SpruceRoots Magazine - December, 1998
Ministry hears but cannot listen
by Ian Lordon
"I'm the oldest man in Skidegate." Chief Gaathlaay lives in the Elders' Centre in Skidegate Heights. When he was born, in 1904, the idea of Skidegate Heights, even an Elders' Centre, would probably seem pretty farfetched to people living in the village at the time. But so would airplanes, radio, men on the moon, grapple-yarders, heck even Kool-Aid. Chief Gaathlaay has lived to witness the coming and going of many things. He was fishing for a living when Jean Chretien was still in diapers; he's older than Trudeau, and older than John F. Kennedy would be were he with us today.
Chief Gaathlaay is also older than nearly every tree in Skidegate Inlet. There is, however, one watershed along the inlet which is home to trees so ancient that Chief Gaathlaay's 94 years are but a trifle in comparison. Through the bottom of this watershed a creek winds its way to the salt water of the channel separating Graham from Moresby Island. This creek and its surroundings were once quite ordinary. When Chief Gaathlaay (Watson Pryce) was born, you would have had a tough time telling it apart from the hundreds of creeks, rivers, and streams along both sides of the inlet. But today there are a couple of things which make Jiinanga (Government Creek), and the hillsides which shelter and replenish it, special for Chief Gaathlaay.
First off, he's very attached to it. "That's my territory," Chief Gaathlaay, declares. When he was younger he would visit Jiinanga with family and friends, camp out, fish, and enjoy the area. "We used to go to Brown's Cabin every spring and summer and have a feed of fresh seafood."
But now Brown's Cabin is nothing more than a memory, and the forest which remains is in danger of becoming one as well. Pressure to log the Jiinanga watershed and its virgin stand of venerable trees is mounting. Only a few weeks ago, on October 8, the Ministry of Forests endorsed TimberWest's five-year forest development plan paving the way to allow cutting and road building in the watershed for the first time.
TimberWest, with meager reserves of old-growth forest left within the boundaries of its Tree Farm Licence, is anxious to begin logging the area. The company's island holdings have waged a losing battle to remain viable for quite some time and now there are only six people working at the Sandspit division where once over a hundred were employed. For years, as staff were laid off and operations scaled back until they ceased completely more than a year ago, company management has touted access to Jiinanga and the high-grade, high-value trees surrounding it as the answer to their struggle for solvency.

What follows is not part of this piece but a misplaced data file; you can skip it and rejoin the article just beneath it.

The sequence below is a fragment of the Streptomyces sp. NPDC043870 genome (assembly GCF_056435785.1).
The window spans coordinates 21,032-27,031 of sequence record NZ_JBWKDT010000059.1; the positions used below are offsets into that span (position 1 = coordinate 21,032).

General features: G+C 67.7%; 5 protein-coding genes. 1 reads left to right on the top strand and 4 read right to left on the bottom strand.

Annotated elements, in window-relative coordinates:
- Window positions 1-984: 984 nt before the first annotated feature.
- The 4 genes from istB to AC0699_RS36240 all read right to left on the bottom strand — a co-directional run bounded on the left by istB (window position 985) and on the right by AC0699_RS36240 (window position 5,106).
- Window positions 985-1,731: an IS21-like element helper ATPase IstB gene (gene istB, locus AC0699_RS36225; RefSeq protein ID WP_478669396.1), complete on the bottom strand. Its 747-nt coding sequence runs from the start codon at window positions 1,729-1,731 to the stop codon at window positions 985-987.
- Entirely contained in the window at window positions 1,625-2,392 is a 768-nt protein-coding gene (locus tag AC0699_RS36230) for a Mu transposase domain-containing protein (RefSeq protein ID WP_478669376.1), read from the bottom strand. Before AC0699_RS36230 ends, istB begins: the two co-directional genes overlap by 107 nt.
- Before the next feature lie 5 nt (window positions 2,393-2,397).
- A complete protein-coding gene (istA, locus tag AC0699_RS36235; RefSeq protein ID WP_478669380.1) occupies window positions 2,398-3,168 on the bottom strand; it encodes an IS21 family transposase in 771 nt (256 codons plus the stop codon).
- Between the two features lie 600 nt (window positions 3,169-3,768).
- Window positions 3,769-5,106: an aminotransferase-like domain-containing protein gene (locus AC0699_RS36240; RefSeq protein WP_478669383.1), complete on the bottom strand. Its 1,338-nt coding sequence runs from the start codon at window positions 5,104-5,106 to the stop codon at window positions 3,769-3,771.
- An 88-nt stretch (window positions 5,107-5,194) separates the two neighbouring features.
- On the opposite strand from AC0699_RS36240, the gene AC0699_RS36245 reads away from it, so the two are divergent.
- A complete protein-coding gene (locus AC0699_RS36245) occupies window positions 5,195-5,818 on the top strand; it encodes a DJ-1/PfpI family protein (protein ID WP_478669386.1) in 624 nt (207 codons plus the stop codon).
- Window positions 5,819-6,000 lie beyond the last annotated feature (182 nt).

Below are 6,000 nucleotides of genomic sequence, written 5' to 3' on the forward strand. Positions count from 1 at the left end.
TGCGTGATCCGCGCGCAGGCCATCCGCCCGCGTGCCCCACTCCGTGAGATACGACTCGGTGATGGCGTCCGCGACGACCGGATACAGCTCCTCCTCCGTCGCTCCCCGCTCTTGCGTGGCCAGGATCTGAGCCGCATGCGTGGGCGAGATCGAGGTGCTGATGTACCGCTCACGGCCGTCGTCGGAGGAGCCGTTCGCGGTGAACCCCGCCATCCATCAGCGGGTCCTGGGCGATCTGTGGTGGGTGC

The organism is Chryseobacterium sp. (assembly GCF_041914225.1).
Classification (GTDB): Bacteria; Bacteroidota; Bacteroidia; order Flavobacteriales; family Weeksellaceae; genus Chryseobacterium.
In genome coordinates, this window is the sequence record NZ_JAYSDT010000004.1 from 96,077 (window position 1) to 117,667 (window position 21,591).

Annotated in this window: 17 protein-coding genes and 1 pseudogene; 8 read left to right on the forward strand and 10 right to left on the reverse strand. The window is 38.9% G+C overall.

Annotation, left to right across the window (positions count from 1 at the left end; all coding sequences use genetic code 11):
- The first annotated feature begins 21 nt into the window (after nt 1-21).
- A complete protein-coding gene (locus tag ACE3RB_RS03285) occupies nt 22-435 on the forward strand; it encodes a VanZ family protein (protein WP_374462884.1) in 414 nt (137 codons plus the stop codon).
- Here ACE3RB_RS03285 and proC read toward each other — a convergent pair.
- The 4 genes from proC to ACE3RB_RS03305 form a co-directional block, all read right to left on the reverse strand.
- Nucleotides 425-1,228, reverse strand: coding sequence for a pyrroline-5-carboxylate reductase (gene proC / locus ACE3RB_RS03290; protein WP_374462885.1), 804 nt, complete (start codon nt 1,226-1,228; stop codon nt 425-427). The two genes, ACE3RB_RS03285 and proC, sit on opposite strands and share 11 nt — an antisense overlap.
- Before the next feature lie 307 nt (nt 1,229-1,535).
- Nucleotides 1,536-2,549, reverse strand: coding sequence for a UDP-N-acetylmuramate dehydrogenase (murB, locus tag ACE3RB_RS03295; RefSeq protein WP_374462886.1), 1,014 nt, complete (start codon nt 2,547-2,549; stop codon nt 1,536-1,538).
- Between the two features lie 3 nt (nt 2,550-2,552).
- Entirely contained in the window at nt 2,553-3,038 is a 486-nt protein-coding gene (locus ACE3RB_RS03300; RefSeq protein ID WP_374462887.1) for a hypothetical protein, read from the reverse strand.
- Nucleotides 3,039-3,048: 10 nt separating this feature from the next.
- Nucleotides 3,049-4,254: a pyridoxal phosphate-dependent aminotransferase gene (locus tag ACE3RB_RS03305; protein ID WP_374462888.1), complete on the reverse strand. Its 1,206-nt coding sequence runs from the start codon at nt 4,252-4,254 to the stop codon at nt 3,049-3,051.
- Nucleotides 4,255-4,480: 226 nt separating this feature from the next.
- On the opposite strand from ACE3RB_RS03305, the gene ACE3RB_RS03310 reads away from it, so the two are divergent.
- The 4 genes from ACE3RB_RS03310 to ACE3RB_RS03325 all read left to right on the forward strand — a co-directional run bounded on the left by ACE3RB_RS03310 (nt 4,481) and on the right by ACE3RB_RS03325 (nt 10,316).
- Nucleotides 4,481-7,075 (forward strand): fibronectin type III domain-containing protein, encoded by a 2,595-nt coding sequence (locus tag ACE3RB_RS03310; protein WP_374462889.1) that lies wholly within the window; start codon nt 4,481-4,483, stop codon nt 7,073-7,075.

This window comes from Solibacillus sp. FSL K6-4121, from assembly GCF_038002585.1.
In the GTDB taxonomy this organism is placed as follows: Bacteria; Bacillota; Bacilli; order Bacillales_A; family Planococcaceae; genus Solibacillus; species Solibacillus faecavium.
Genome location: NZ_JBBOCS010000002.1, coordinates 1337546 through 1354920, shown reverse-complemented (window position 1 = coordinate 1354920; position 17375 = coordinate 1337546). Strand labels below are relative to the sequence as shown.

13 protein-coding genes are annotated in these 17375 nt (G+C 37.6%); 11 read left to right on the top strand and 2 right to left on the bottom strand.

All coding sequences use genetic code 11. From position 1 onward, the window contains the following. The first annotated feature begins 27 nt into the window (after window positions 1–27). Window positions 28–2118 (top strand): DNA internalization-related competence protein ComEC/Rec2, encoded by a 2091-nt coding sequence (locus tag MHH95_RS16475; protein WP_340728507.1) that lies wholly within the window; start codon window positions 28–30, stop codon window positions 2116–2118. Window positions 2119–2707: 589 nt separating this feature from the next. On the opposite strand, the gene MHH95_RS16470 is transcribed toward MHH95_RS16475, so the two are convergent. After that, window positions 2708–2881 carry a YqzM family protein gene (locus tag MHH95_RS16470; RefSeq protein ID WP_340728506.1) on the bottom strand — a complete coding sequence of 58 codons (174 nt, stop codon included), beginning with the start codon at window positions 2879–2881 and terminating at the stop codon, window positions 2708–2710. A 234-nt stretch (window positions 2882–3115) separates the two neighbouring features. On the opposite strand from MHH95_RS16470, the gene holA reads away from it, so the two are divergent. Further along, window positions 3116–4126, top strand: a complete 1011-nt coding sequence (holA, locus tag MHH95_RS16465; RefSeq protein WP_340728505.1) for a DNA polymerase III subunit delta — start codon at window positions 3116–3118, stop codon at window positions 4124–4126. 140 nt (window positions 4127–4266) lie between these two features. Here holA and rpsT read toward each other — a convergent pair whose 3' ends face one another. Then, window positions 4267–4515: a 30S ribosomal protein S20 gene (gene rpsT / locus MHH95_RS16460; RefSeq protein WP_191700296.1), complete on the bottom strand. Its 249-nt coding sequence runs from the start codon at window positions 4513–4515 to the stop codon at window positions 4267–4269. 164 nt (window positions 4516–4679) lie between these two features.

But that struggle has met resistance among locals and the Haida. Jiinanga's status as one of the few remaining places where fallers have not yet ventured makes it as precious to those who cherish trees standing as it is to those who cherish them on the back of a logging truck. Time and again Chief Gaathlaay has stood before Ministry of Forests staff and TimberWest managers and told them that enough is enough.
"That's one of the only watersheds that hasn't been touched," Chief Gaathlaay says, "I want absolutely no logging on it."
This sentiment has the full and public support of Chief Gaathlaay's fellow-chiefs in Skidegate and the Council of the Haida Nation (CHN). The CHN, empowered to speak on behalf of every Haida, has listed Jiinanga among its 14 protected areas and gone on record more than once against any proposed logging in the area.
The Haida, as a recognized First Nation, have a constitutional and legal right to be consulted before any infringement of their territorial title can take place. If an infringement does take place they are entitled to some form of compensation. To date the Haida have not seen any compensation for the trees TimberWest has already fallen and removed from the Islands, and they were not consulted when acting district manager for the Ministry of Forests, Cindy Krishka, signed off TimberWest's forest development plan.
"Nobody's bothered to give us a call," CHN president Ron Brown Jr. says. "She goes and signs a whole bunch of cutblocks without talking to me. I haven't got a letter, I haven't got a phone call."
Brown laments the Ministry's unwillingness to act in good-faith, to act in accordance with the law, and warns that if the provincial government continues to ignore the CHN's position on Jiinanga and allows a harvest to go ahead the Haida will have to take action.
"They're going to have a force over there pretty fast," he says. "We've got no other option, we're against the wall."
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Oddly enough, Cindy Krishka claims she too was against the wall and had no option other than to approve TimberWest's forest development plan when it was presented to her in October. Now ensconced as a district manager in Port Alberni, Krishka disputes the validity of the CHN's fourteen protected areas.